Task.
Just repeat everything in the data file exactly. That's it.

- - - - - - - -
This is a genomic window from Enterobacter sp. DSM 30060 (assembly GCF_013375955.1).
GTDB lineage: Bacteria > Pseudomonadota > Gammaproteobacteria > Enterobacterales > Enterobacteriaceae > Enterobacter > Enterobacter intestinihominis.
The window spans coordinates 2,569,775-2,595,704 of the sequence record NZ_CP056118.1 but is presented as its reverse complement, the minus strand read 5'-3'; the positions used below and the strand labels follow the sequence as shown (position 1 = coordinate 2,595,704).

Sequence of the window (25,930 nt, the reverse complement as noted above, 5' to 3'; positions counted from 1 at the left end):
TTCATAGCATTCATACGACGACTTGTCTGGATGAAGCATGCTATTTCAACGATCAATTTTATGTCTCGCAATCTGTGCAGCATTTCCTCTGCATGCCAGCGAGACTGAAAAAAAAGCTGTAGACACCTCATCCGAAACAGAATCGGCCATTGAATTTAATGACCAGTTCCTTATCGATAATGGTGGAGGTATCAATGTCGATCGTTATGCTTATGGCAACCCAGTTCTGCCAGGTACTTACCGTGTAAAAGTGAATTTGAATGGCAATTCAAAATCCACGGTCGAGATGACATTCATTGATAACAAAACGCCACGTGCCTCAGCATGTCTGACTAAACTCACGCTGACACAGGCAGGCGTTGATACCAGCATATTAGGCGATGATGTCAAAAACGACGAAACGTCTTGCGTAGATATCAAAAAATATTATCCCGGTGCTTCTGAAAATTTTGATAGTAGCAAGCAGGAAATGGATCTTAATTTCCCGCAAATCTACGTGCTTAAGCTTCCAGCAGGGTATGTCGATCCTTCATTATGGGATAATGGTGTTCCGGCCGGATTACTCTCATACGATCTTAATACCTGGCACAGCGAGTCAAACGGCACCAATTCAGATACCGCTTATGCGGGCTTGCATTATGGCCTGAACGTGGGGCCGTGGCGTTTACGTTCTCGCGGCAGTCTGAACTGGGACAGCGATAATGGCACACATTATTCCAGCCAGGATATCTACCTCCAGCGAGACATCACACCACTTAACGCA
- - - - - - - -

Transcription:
This is a genomic window from Enterobacter sp. DSM 30060 (assembly GCF_013375955.1).
GTDB lineage: Bacteria > Pseudomonadota > Gammaproteobacteria > Enterobacterales > Enterobacteriaceae > Enterobacter > Enterobacter intestinihominis.
The window spans coordinates 2,569,775-2,595,704 of the sequence record NZ_CP056118.1 but is presented as its reverse complement, the minus strand read 5'-3'; the positions used below and the strand labels follow the sequence as shown (position 1 = coordinate 2,595,704).

Sequence of the window (25,930 nt, the reverse complement as noted above, 5' to 3'; positions counted from 1 at the left end):
TTCATAGCATTCATACGACGACTTGTCTGGATGAAGCATGCTATTTCAACGATCAATTTTATGTCTCGCAATCTGTGCAGCATTTCCTCTGCATGCCAGCGAGACTGAAAAAAAAGCTGTAGACACCTCATCCGAAACAGAATCGGCCATTGAATTTAATGACCAGTTCCTTATCGATAATGGTGGAGGTATCAATGTCGATCGTTATGCTTATGGCAACCCAGTTCTGCCAGGTACTTACCGTGTAAAAGTGAATTTGAATGGCAATTCAAAATCCACGGTCGAGATGACATTCATTGATAACAAAACGCCACGTGCCTCAGCATGTCTGACTAAACTCACGCTGACACAGGCAGGCGTTGATACCAGCATATTAGGCGATGATGTCAAAAACGACGAAACGTCTTGCGTAGATATCAAAAAATATTATCCCGGTGCTTCTGAAAATTTTGATAGTAGCAAGCAGGAAATGGATCTTAATTTCCCGCAAATCTACGTGCTTAAGCTTCCAGCAGGGTATGTCGATCCTTCATTATGGGATAATGGTGTTCCGGCCGGATTACTCTCATACGATCTTAATACCTGGCACAGCGAGTCAAACGGCACCAATTCAGATACCGCTTATGCGGGCTTGCATTATGGCCTGAACGTGGGGCCGTGGCGTTTACGTTCTCGCGGCAGTCTGAACTGGGACAGCGATAATGGCACACATTATTCCAGCCAGGATATCTACCTCCAGCGAGACATCACACCACTTAACGCA